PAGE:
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Press Freedom in India

There have been many bizarre twists and turns in the application of press freedom in India over the years.

Wendy Doniger

The latest episode was the withdrawal of Wendy Doniger’s book The Hindus - An Alternative History, from circulation by Penguin Press. This was due to legal action threatened by “Shiksha Bachao Andolan” (Save Education Movement), a minority Hindu Pressure group. To them the book was an insult to Hinduism. Wendy Doniger is a distinguished Professor of History at the University of Chicago and is widely respected by the academic community.

This is causing a great deal of commotion in the Indian news media. Both Penguin Press and “Shiksha Bachao Andolan" have been widely and strongly criticised by many distinguished columnists and editors of the Indian press.

Penguin, without fighting the case in court, caved in to the anger of the pressure group. It agreed not to reprint any future copies and to withdraw all unsold copies of the book and pulp them. The excuses offered by Penguin, a subsidiary of the British owned Pearson, are feeble and would not have been accepted in the UK. As for the “Shiksha Bachao Andolan” they knew that they could they get their way. It is a blot and a shame on Penguin, a highly reputable international publisher of popular paperback books.

A similar previous incident was in 2011 when sales of a book containing a thought provoking essay Three Hundred Ramayana by A K Ramanujan was stopped by the same pressure group. The publisher in that case was OUP India. It is inconceivable that Oxford University Press fell by the wayside and failed to stand up for press freedom and was cowed by the actions of an extremist minority group.

Interestingly enough, neither of the two publishers challenged the actions of this minority pressure group in the court. The general view seem to be that the publishers would have won. However the existence of the antiquated colonial laws IPC (India Penal Code) Sections 153A and 295A also came under heavy criticism as their outcome could be unpredictable penalising the publishers. Most newspapers are expressing their opinion asking the Central Government to amend the above laws to meet modern criteria.

There are numerous examples like these in India with contrasting results. Mr Jawaharlal Nehru placed a ban on the publication of the book “India Wins Freedom” by Maulana Abul Kalam Azad until after his death. The Maulana was the most important Muslim leader who tried to keep India united and safeguard their interests. In the book he criticised Nehru for his de facto sabotaging of the Cabinet Mission Plan, acceptance of which by Mr Nehru and Mr Jinnah would have kept India united as one country. Mr Nehru’s action led Mr Jinnah to claim his share of India i.e. Pakistan. The book also mentioned Mr Nehru’s intimate relationship with Lady Mountbatten and his friendship with the Viceroy Lord Mountbatten. These relationships helped him to gain undue favours from the Viceroy who was honoured as the first Governor General of Independent India.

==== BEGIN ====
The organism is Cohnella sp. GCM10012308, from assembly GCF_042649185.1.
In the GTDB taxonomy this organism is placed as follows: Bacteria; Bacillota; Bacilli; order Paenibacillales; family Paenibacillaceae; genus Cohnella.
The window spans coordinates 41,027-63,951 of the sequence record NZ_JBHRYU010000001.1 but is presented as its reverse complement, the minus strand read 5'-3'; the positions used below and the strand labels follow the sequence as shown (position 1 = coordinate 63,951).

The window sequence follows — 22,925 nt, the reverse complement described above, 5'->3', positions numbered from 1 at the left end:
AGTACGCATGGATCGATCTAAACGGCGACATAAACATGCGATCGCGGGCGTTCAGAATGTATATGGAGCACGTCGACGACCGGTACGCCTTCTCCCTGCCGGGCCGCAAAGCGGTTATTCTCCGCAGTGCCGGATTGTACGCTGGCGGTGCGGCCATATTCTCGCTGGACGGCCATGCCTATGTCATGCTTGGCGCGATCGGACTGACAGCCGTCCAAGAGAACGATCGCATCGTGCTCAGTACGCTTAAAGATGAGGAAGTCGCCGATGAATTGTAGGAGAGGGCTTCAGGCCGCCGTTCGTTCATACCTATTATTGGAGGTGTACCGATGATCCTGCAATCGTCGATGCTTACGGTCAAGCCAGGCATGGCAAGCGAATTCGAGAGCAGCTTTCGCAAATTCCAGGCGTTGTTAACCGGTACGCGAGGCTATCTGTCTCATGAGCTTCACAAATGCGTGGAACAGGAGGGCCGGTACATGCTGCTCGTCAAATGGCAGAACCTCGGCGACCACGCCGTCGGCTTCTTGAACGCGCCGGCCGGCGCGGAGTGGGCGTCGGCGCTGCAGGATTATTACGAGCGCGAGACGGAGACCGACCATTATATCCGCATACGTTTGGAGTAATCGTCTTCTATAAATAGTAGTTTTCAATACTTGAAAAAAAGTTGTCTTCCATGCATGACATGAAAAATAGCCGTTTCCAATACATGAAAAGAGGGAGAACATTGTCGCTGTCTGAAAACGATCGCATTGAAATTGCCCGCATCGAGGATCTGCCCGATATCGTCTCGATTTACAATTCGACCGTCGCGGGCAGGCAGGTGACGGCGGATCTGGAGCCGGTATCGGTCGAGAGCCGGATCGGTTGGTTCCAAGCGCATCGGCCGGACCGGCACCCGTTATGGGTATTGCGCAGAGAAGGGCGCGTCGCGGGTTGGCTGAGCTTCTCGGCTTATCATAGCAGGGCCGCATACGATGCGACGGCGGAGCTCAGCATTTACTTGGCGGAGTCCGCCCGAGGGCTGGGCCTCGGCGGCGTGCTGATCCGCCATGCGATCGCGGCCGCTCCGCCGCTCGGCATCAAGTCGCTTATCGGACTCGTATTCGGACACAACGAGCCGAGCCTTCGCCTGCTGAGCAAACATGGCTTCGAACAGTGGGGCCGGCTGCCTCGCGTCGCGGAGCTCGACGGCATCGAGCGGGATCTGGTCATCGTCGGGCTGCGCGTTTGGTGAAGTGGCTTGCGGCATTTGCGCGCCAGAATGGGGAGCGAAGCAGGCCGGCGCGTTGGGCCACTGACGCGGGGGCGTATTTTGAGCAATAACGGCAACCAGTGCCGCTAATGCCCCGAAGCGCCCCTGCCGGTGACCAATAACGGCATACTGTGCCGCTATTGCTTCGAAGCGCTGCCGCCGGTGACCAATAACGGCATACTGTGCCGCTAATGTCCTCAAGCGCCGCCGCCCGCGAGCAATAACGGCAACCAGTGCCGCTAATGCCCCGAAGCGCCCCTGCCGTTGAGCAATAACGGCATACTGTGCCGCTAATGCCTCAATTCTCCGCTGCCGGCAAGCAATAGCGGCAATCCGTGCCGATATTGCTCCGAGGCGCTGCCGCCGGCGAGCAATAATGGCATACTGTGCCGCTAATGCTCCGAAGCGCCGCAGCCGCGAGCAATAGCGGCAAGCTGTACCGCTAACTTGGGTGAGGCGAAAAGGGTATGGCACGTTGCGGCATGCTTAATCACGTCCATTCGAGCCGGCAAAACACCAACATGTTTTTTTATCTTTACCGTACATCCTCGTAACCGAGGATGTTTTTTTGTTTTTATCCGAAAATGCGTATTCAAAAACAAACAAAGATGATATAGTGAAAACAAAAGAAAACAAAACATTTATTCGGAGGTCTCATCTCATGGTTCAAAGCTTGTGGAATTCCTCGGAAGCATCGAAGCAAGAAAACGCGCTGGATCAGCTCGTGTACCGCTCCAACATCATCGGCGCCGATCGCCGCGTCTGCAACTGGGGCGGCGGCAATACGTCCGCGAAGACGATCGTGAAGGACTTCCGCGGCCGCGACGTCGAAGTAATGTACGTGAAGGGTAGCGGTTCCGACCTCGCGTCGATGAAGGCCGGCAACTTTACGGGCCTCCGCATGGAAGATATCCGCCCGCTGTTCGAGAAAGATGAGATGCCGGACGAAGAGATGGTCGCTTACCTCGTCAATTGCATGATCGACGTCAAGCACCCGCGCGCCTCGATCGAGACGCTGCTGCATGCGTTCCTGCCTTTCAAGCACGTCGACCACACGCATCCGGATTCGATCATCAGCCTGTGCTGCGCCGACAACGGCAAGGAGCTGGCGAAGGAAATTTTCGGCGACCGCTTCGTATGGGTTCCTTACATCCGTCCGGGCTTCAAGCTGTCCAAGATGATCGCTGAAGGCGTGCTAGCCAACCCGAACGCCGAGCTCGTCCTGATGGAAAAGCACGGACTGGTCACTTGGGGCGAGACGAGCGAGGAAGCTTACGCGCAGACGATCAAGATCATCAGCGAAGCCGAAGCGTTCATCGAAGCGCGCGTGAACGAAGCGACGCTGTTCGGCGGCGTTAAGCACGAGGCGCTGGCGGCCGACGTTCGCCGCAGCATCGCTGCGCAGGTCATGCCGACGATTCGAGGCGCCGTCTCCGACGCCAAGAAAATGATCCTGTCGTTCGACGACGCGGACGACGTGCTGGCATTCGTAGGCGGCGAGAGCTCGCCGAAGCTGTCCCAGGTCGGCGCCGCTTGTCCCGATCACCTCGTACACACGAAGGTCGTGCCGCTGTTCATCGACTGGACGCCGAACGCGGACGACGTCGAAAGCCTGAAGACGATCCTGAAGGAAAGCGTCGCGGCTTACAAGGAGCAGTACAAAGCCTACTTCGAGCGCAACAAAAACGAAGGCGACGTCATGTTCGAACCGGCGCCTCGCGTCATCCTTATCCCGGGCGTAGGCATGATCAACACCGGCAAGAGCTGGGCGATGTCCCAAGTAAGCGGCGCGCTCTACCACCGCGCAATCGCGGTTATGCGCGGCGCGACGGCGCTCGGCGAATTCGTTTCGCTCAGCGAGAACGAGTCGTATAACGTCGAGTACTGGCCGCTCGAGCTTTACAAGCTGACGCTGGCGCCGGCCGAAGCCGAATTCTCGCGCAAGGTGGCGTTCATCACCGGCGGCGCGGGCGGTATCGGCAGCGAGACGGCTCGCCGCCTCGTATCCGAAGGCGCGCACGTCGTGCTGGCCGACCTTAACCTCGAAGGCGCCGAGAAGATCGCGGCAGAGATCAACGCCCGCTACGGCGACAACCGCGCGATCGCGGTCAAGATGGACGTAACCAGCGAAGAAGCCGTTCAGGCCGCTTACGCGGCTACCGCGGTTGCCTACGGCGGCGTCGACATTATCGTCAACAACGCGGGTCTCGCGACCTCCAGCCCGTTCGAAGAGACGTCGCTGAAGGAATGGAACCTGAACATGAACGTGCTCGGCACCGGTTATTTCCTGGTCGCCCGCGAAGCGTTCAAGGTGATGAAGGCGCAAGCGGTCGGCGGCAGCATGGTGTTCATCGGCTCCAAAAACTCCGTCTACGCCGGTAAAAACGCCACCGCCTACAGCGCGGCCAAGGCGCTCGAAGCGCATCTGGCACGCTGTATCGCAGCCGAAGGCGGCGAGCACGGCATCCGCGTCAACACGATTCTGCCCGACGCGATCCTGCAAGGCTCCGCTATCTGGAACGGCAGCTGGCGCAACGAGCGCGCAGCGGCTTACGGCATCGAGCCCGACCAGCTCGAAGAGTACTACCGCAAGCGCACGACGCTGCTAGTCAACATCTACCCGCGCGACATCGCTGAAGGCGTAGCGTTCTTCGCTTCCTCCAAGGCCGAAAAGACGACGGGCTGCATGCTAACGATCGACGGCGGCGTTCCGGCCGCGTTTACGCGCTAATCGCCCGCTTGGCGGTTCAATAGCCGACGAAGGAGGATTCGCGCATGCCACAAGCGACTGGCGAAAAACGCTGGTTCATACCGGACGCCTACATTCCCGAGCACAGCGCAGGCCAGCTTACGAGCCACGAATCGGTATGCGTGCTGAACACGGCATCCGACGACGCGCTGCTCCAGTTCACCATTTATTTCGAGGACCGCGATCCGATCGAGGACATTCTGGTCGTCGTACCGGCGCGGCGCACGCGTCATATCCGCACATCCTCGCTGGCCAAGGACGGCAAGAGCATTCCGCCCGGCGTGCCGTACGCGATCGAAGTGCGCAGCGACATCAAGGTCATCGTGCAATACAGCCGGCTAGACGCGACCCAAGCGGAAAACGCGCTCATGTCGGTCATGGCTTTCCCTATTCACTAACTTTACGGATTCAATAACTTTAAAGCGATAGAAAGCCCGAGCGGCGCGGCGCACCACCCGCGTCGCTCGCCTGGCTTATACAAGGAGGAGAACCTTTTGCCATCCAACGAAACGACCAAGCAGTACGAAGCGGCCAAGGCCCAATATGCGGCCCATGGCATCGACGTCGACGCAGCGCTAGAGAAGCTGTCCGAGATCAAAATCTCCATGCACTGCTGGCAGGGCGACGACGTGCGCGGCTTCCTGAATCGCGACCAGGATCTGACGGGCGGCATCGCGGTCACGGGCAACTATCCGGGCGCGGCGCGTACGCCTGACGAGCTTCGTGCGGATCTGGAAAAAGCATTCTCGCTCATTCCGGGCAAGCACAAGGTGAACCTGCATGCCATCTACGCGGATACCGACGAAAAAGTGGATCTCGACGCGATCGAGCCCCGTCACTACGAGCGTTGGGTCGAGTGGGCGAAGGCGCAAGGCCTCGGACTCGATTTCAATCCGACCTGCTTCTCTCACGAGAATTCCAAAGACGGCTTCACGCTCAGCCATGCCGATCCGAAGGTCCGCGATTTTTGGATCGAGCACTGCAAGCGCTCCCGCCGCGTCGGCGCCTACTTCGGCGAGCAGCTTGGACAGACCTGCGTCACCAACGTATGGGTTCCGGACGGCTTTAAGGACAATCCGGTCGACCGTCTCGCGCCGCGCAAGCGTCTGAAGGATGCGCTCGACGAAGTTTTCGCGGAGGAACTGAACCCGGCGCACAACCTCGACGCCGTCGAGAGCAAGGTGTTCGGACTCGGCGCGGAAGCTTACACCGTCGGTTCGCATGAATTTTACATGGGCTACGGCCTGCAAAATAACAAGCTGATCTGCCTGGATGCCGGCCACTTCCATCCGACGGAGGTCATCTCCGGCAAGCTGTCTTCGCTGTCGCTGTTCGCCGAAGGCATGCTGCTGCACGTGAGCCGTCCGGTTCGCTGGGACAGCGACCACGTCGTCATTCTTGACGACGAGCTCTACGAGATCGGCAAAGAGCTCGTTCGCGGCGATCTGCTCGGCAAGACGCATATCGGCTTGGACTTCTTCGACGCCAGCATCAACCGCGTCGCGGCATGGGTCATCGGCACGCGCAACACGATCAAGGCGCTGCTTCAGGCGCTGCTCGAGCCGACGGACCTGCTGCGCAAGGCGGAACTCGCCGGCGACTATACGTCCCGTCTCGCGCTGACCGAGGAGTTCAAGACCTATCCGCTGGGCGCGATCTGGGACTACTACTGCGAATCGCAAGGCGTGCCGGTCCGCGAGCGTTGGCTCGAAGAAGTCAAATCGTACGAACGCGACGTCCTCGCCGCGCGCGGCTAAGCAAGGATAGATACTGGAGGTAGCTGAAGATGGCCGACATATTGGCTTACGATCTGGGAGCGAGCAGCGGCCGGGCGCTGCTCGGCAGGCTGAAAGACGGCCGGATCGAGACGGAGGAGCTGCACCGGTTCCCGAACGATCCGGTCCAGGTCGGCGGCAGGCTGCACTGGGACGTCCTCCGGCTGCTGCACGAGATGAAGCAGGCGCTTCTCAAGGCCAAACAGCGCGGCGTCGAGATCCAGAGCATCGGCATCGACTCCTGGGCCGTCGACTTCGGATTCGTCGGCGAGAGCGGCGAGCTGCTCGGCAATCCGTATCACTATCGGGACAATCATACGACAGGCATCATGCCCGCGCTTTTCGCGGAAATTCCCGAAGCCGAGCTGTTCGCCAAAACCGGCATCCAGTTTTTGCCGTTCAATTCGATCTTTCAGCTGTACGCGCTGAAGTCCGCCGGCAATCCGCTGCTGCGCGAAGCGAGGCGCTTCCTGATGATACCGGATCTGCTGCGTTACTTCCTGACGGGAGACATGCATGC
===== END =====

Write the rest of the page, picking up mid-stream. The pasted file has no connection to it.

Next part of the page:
Another significant incident was the ban on Salman Rushdie’s book “Satanic Verses” by Mrs Indira Gandhi. Without knowing her exact motive, it is reasonable to assume that the book might have offended not the Muslims only but the Hindus and Sikhs also, as it contained sections depicting vulgarity objectionable to these communities. Before the book was banned it received little publicity and poor circulation. Mrs Gandhi unintentionally helped Mr Rushdie to be rich and gain fame or notoriety depending on one’s point of view.

The other episode which is rather hypocritical of the Indian publishers and politicians is to print and publicise the Bengali writer Taslima Nasreen ‘s fiction Lajja (Shame) where she described systematic burning and destruction of hundreds of Hindu temples in Bangladesh. Since she escaped from her homeland she was given persona non grata there. Her later writings, some of which are critical to both Muslims and Hindus, have been banned from publishing in India. She now seems to hiding somewhere in Delhi and barely appears in public. In spite of many admirers here Salman Rushdie is not as welcome in India as beforeThe local governments are restricting both of these writers’ from visiting sensitive areas in their jurisdiction. They are more concerned with the votes in the ballot boxes than press freedom.

Mohammad Soukat Ali was educated in the sciences and embarked upon a career in agricultural economics in West Bengal, India, before working in the UK civil service. He writes articles and essays on Islamic reform and history.